Brussels: Talks with the European Union (EU) on a free trade and investment agreement have seen “forward movement”, but India has said that while it will not erect any new trade barriers, it cannot be a one-way street and both sides face “difficult decisions” in future, Indian officials said.
India and the 27-nation EU have been negotiating the ambitious broad-based trade and investment agreement since October and have set a deadline of end-2008 to seal the deal.
Indian ambassador to EU Dipak Chatterjee at a press conference to talk about the Kimberley Process in Brussels
There was “seriousness, gravitas and a forward movement” during the latest round of talks, India’s chief negotiator Rahul Khullar said after the third round of negotiations concluded on Tuesday.
He said the trade and investment agreement between the two sides was the first of its kind between India and EU, and should be on acceptable terms. “It is not a one-way street,” Khullar said. “There has to be give and take.”
He said both sides had made initial offers on trade and goods. Khullar added India was committed to negotiate on matters that were “germane to trade and investment.”
Commenting on the discussions, Indian ambassador to EU Dipak Chatterjee said, “It was a cordial exchange, but included hard negotiations. Difficult decisions lie ahead and conclusions will be carefully weighed by both sides.”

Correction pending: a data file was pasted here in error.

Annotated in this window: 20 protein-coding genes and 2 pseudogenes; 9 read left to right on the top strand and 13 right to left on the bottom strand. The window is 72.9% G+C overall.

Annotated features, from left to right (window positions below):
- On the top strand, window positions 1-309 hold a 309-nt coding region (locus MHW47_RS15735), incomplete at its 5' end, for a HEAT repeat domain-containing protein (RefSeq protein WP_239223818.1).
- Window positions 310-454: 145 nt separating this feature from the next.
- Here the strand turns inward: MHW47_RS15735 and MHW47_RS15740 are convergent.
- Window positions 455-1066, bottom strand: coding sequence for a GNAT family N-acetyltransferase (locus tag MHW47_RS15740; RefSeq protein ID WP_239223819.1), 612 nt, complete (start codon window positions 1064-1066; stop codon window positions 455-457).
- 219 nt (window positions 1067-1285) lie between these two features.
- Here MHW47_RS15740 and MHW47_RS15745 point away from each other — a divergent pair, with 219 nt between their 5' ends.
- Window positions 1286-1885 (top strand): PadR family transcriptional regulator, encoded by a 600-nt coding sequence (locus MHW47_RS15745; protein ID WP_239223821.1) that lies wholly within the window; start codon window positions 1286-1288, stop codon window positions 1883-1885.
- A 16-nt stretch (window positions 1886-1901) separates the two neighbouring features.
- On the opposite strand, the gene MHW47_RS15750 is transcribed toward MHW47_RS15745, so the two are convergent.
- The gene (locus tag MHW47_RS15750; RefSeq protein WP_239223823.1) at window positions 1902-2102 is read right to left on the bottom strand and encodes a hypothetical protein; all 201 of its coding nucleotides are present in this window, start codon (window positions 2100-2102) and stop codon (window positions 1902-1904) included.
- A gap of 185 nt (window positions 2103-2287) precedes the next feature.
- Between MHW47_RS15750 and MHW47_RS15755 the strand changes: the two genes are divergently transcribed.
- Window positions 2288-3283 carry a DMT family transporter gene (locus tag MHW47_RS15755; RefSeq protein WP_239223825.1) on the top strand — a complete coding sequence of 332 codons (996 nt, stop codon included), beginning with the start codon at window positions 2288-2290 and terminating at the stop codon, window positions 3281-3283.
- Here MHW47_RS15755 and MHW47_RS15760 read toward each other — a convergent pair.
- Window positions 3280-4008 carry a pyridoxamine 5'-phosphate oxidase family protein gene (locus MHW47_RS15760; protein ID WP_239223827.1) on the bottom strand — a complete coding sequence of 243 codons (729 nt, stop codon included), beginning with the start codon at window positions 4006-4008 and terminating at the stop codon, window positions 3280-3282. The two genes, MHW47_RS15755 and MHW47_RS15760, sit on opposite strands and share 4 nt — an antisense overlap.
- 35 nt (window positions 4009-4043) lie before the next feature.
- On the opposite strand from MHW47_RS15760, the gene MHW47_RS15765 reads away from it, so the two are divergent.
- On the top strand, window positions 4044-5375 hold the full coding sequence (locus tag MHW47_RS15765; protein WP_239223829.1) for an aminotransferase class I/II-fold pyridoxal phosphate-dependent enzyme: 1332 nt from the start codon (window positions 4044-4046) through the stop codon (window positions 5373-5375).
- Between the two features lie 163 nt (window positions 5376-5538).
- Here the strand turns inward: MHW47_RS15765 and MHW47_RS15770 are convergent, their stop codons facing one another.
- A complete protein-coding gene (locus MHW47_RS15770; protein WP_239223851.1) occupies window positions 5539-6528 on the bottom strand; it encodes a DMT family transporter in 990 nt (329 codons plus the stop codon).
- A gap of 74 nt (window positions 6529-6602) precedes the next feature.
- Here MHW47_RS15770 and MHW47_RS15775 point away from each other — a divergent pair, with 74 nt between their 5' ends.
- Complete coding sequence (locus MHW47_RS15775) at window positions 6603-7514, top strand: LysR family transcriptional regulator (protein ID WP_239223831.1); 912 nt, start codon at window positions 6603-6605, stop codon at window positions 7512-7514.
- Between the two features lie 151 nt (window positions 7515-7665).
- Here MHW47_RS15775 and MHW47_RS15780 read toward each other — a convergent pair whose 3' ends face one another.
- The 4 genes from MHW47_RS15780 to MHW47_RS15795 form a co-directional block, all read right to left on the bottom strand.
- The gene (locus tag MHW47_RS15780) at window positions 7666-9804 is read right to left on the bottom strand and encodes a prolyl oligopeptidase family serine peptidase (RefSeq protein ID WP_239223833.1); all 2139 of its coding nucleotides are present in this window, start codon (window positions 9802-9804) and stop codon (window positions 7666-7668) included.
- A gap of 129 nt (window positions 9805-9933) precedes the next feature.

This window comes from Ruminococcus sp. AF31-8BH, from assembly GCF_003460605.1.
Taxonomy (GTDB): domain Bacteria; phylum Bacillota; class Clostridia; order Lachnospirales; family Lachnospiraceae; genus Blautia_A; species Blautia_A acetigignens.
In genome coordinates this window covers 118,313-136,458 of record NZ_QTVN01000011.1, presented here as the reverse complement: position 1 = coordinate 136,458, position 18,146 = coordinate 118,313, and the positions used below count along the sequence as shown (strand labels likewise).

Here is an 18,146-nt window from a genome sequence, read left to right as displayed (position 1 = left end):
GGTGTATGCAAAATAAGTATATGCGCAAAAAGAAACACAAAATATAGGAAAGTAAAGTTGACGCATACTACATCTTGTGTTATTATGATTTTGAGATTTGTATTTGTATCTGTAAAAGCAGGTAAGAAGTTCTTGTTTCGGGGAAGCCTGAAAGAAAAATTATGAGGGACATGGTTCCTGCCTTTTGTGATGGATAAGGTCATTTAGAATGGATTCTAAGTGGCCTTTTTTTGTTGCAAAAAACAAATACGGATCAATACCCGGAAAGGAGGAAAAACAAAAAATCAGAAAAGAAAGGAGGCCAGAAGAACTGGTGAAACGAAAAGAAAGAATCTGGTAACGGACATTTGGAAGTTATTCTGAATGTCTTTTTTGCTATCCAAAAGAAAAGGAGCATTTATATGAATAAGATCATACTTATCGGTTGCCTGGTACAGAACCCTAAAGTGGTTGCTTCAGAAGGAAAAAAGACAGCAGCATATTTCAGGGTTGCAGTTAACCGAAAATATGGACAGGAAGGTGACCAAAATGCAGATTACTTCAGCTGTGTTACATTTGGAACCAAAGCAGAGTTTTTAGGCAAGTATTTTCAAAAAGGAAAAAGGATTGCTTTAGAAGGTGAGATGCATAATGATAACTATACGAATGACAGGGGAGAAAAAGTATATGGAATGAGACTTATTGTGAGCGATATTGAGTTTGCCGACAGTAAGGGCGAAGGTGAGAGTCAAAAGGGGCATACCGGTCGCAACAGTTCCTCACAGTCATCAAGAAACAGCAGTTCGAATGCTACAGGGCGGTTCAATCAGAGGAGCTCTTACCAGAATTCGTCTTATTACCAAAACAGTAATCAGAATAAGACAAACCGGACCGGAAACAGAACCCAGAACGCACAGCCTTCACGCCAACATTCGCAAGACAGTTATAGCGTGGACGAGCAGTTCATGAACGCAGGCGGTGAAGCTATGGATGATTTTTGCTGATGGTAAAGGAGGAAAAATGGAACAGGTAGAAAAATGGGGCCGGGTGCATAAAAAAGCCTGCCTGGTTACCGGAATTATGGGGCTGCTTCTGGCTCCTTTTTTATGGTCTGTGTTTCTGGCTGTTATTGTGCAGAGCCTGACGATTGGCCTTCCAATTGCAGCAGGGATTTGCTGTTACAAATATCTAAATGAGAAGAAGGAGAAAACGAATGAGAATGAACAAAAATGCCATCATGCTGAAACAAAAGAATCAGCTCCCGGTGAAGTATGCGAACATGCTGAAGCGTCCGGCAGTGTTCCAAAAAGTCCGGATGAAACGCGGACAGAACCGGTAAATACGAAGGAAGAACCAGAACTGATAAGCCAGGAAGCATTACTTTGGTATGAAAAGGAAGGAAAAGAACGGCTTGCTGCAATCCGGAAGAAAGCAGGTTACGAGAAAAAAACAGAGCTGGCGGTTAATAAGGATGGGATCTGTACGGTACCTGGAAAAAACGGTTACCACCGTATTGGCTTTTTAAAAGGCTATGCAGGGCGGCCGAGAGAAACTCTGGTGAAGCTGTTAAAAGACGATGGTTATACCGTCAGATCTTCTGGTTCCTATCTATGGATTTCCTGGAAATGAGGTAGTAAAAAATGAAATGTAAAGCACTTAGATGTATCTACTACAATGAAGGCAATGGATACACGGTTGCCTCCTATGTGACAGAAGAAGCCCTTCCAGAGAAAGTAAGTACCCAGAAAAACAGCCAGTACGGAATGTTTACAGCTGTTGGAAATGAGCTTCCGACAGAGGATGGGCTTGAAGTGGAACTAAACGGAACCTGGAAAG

Analysts said there can be rigid reluctance over non-tariff barriers on the European side. They say negotiations will be difficult because EU interests extend much beyond normal trading and investment. Tariffs were not the real issue, analysts said, adding non-tariff barriers such as labour, environment and technical standards will be the hard issues.
European trade officials want to deepen discussions on sensitive areas with India such as removing barriers to trade in services, intellectual property protection and public procurement, which they say are not transparent.
Khullar pointed to India’s willingness to tackle the technical barriers to trade and surveillance body issues and said India would not erect new trade barriers.
However, Khullar admitted there were issues where the progress had been slow, but said both sides were trying their best to resolve difficulties and hindrances.
Indian officials hoped the final agreement would be reached before 2008-end.
EU is India’s largest trading partner, accounting for one-fifth of the South Asian country’s total trade, and is also one of its most important sources of foreign investment.
The bloc is drawing up a web of free trade pacts in Asia to tap into the high growth potential of these economies. Khullar said the next round of discussions will be held in New Delhi in February.